VERY EXPENSIVE BREAKFAST AT TIFFANY´S
BY Norman Warwick
Breakfast at Tiffany’s was a 1961 American romantic comedy film directed by Blake Edwards and written by George Axelrod, loosely based on Truman Capote‘s 1958 novella of the same name. Starring Audrey Hepburn and George Peppard, and featuring Patricia Neal, Buddy Ebsen to my generation always Ged Clampett of The Beverley Hillbillies), Martin Balsam, and Mickey Rooney, the film was initially released on October 5, 1961, by Paramount Pictures.
Hepburn’s portrayal of Holly Golightly as the naïve, eccentric café society girl is thought by most to be one of her most memorable and identifiable roles. Hepburn regarded it as one of her most challenging roles, since she was, in real life an introvert, here being required to play an extrovert.
Breakfast at Tiffany’s was received positively at the time, and won two Academy Awards: Best Original Score and Best Original Song for “Moon River“, which was also selected as the fourth most memorable song in Hollywood history by the American Film Institute in 2004. The film was also nominated for three other Academy Awards: Best Actress for Hepburn, Best Adapted Screenplay, and Best Art Direction.
The plot of the film begins early one morning, and follows a comical, almost Whitehall-farce style after a taxi pulls up in front of Tiffany & Co. and from it emerges elegantly dressed Holly Golightly, carrying a paper bag containing her breakfast.
Time magazine noted that ´for the first half hour or so, Hollywood’s Holly (Audrey Hepburn) is not much different from Capote’s. She has kicked the weed and lost the illegitimate child she was having, but she is still jolly Holly, the child bride from Tulip, Texas, who at 15 runs away to Hollywood to find some of the finer things of life—like shoes.´ the magazine´s review pointed out that ´after that out-of-Capote beginning, Director Blake Edwards goes on to an out-of-character conclusion´.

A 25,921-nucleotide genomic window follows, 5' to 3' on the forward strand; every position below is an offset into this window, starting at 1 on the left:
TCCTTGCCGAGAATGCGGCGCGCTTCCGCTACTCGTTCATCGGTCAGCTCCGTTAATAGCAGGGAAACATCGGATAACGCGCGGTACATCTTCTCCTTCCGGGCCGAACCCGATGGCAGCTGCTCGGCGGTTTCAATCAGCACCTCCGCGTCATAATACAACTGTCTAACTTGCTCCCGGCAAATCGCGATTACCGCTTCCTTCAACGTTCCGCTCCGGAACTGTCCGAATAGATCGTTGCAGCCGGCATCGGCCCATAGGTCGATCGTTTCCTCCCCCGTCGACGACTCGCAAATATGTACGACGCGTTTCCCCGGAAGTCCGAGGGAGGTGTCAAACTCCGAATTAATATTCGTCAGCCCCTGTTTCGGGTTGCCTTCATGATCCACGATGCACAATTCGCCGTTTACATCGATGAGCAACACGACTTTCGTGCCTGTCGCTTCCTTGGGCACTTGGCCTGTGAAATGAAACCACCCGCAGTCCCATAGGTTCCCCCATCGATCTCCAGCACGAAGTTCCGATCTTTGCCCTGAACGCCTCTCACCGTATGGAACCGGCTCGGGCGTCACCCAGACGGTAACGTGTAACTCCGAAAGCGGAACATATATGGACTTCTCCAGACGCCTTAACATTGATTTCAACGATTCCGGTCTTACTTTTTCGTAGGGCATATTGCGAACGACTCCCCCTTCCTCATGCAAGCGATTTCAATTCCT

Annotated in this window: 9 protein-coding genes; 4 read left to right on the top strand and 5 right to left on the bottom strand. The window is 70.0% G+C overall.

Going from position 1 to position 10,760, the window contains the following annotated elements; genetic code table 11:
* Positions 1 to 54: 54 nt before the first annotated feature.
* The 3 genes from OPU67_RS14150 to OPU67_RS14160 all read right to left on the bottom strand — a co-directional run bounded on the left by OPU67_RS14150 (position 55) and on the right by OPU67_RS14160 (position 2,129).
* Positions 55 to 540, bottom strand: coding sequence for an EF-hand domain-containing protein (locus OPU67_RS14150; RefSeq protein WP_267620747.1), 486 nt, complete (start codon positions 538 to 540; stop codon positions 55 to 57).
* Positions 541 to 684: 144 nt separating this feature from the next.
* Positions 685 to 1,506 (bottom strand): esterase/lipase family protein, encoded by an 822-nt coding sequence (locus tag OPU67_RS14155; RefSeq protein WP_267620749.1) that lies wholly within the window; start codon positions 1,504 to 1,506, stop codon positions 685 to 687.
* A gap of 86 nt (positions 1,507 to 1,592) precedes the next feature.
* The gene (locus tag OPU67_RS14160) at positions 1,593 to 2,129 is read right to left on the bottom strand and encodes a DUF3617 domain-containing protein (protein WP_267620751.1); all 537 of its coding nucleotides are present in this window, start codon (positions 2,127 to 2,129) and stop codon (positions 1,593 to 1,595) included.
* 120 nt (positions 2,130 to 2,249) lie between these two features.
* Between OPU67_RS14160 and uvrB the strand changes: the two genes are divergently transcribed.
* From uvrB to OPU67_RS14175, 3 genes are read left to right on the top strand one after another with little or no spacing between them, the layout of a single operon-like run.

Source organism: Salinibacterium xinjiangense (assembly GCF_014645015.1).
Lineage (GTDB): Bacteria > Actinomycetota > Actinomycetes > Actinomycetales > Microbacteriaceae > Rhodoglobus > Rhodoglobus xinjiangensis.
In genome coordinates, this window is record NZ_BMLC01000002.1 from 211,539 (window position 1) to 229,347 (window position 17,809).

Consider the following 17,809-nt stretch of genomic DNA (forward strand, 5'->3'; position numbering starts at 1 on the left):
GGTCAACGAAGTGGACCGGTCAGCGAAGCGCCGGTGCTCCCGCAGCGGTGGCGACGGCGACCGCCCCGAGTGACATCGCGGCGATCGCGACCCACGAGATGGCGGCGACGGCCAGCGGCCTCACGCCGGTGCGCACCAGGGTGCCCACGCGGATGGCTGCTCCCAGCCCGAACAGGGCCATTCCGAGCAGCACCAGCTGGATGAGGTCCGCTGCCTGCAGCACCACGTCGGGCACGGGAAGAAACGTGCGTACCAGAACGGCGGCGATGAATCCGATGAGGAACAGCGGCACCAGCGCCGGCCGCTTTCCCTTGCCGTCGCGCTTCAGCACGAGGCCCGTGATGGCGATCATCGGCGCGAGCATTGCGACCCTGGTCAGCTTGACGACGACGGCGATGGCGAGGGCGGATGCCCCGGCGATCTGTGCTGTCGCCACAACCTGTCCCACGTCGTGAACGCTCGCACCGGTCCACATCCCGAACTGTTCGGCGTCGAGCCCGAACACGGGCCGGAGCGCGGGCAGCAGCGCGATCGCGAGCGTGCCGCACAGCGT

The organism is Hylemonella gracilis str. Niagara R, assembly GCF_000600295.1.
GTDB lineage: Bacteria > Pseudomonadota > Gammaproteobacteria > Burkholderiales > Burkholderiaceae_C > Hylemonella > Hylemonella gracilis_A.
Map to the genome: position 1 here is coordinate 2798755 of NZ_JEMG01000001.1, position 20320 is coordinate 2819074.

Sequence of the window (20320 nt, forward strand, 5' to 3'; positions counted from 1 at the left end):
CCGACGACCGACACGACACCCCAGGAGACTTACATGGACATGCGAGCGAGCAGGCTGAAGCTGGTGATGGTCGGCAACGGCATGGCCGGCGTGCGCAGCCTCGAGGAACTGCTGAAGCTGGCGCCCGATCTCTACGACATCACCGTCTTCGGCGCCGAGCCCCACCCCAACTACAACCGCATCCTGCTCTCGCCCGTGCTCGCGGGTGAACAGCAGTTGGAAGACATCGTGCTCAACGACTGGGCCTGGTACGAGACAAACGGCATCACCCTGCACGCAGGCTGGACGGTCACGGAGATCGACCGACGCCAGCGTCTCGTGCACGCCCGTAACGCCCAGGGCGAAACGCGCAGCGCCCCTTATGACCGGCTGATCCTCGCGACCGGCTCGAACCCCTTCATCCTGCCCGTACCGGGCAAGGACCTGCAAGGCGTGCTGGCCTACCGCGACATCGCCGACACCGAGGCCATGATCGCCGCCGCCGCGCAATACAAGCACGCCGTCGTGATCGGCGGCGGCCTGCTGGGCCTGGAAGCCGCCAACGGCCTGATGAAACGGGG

Almost a half century later, Time commented on the pivotal impact of Hepburn’s portrayal of Golightly:
Breakfast at Tiffany’s set Hepburn (left) on her nineteen sixties Hollywood course. Holly Golightly, small-town Southern girl turned Manhattan trickster, was the naughty American cousin of Eliza Doolittle, Cockney flower girl turned My Fair Lady. Holly was also the prototype for the Hepburn women in Charade, Paris When It Sizzles, and How to Steal a Million: kooks in capers. And she prepared audiences for the ground-level anxieties that Hepburn characters endured in The Children’s Hour, Two for the Road and Wait Until Dark.
The New York Times called the film a ´completely unbelievable but wholly captivating flight into fancy composed of unequal dollops of comedy, romance, poignancy, funny colloquialisms and Manhattan’s swankiest East Side areas captured in the loveliest of colors´ In reviewing the performances, the newspaper said ´Holly Golightly is as implausible as ever. But in the person of Miss Hepburn, she is a genuinely charming, elfin waif who will be believed and adored when seen. George Peppard is casual and, for the most part, a subdued citizen who seems to like observing better than participating in the proceedings. Martin Balsam makes a properly brash, snappy Hollywood agent. Mickey Rooney’s bucktoothed, myopic Japanese is broadly exotic. Patricia Neal is simply cool and brisk in her few appearances as Mr. Peppard’s sponsor and Vilallonga, is properly suave and Continental as Miss Hepburn’s Brazilian, while Buddy Ebsen has a brief, poignant moment as Miss Hepburn’s husband´.]
Truman Capote reportedly hated Hepburn in the lead part. Capote biographer Gerald Clarke deemed the film a “valentine” to free-spirited women rather than a cautionary tale about a little girl lost in the big city. The movie is a confection — a sugar and spice confection´.
On review aggregator, Rotten Tomatoes, the film was given an approval rating of 88% based on 51 reviews, with an average score of 7.43/10. The website’s critical consensus read, ´It contains some ugly anachronisms, but Blake Edwards is at his funniest in this iconic classic, and Audrey Hepburn absolutely lights up the screen´.
In August 2020 we heard the first reports that some of Hollywood legend Audrey Hepburn‘s personal belongings are going up for auction.
A collection of Hepburn’s clothing, as well as additional treasures associated with the star, will be presented in London on September 27.
¨We are thrilled to have been entrusted with the sale of items from Audrey Hepburn’s personal collection´, Adrian Hume-Sayer, director of private collections at Christie’s said in a press release. ´Her name is one that instantly resonates; her appeal and relevance remain as strong today as they ever were´.